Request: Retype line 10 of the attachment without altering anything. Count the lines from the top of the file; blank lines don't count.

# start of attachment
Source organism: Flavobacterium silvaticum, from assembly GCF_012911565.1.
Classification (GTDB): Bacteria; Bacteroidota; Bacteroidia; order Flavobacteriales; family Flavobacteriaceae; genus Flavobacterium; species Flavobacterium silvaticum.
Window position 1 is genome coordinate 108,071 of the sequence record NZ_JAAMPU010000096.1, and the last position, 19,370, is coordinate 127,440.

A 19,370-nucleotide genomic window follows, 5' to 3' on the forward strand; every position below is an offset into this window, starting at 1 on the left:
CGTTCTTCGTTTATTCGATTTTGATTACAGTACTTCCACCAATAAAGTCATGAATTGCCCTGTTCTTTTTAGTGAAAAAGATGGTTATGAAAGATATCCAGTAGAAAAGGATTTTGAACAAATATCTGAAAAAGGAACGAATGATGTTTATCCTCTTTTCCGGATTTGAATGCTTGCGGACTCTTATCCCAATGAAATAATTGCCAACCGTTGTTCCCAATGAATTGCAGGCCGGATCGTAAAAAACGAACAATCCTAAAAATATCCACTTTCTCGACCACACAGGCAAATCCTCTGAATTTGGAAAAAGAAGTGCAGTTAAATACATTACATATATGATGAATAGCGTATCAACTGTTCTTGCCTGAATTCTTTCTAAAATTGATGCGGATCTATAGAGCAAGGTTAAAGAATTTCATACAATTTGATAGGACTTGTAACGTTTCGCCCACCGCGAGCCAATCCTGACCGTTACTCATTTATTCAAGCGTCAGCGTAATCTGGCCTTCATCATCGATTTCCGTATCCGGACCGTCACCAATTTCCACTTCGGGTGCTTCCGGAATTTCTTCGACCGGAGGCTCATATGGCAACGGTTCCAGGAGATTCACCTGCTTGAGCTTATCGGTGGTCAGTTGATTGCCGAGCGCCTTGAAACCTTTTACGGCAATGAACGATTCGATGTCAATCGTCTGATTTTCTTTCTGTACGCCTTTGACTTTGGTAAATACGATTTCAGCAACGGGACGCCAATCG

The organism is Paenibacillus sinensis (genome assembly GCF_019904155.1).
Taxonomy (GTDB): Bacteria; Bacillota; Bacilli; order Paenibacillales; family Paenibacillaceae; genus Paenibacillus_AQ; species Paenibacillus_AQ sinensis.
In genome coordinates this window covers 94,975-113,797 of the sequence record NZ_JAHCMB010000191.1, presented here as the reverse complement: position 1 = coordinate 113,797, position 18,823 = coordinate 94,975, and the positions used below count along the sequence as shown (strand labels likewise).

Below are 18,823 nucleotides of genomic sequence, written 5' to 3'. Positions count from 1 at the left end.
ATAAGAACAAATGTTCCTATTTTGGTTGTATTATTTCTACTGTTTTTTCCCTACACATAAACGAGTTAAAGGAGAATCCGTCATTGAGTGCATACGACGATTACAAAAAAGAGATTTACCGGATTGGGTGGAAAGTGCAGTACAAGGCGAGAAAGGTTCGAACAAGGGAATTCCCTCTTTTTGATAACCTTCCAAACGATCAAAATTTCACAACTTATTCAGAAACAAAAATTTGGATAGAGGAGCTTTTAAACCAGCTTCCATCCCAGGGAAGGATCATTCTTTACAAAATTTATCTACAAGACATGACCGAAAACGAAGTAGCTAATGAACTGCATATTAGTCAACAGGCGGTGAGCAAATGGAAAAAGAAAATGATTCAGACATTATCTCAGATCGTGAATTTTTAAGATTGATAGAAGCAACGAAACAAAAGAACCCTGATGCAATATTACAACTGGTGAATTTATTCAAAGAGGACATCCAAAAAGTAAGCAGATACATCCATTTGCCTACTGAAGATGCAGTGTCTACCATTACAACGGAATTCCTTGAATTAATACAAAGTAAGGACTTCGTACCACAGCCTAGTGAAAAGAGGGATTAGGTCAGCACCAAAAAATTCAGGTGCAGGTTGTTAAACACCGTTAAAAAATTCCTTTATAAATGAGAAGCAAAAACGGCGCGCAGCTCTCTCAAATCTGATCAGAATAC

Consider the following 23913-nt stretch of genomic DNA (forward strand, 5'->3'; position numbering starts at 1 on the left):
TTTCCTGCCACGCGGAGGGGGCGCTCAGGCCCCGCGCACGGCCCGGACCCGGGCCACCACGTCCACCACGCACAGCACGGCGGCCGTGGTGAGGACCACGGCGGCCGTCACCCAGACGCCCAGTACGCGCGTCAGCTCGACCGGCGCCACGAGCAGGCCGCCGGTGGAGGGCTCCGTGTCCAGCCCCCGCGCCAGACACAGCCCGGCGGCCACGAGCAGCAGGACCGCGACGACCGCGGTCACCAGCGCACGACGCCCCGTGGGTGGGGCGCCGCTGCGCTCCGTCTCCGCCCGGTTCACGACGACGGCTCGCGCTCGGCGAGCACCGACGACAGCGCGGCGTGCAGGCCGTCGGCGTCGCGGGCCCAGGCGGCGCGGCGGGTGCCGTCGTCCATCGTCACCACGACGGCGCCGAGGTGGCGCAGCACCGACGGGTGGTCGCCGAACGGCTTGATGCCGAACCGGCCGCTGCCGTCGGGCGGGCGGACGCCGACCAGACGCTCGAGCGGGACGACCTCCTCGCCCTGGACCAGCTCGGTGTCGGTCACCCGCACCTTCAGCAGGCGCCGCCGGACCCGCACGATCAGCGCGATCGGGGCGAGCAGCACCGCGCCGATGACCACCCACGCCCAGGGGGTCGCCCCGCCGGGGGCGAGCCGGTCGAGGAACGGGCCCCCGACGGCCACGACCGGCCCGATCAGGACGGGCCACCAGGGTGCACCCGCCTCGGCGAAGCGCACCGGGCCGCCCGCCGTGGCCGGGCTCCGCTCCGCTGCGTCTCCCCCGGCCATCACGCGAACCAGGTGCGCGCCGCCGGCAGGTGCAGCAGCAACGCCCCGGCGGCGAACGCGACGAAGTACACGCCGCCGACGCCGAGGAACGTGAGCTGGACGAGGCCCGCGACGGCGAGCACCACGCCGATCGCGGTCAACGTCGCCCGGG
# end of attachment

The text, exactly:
ATAAGAACAAATGTTCCTATTTTGGTTGTATTATTTCTACTGTTTTTTCCCTACACATAAACGAGTTAAAGGAGAATCCGTCATTGAGTGCATACGACGATTACAAAAAAGAGATTTACCGGATTGGGTGGAAAGTGCAGTACAAGGCGAGAAAGGTTCGAACAAGGGAATTCCCTCTTTTTGATAACCTTCCAAACGATCAAAATTTCACAACTTATTCAGAAACAAAAATTTGGATAGAGGAGCTTTTAAACCAGCTTCCATCCCAGGGAAGGATCATTCTTTACAAAATTTATCTACAAGACATGACCGAAAACGAAGTAGCTAATGAACTGCATATTAGTCAACAGGCGGTGAGCAAATGGAAAAAGAAAATGATTCAGACATTATCTCAGATCGTGAATTTTTAAGATTGATAGAAGCAACGAAACAAAAGAACCCTGATGCAATATTACAACTGGTGAATTTATTCAAAGAGGACATCCAAAAAGTAAGCAGATACATCCATTTGCCTACTGAAGATGCAGTGTCTACCATTACAACGGAATTCCTTGAATTAATACAAAGTAAGGACTTCGTACCACAGCCTAGTGAAAAGAGGGATTAGGTCAGCACCAAAAAATTCAGGTGCAGGTTGTTAAACACCGTTAAAAAATTCCTTTATAAATGAGAAGCAAAAACGGCGCGCAGCTCTCTCAAATCTGATCAGAATAC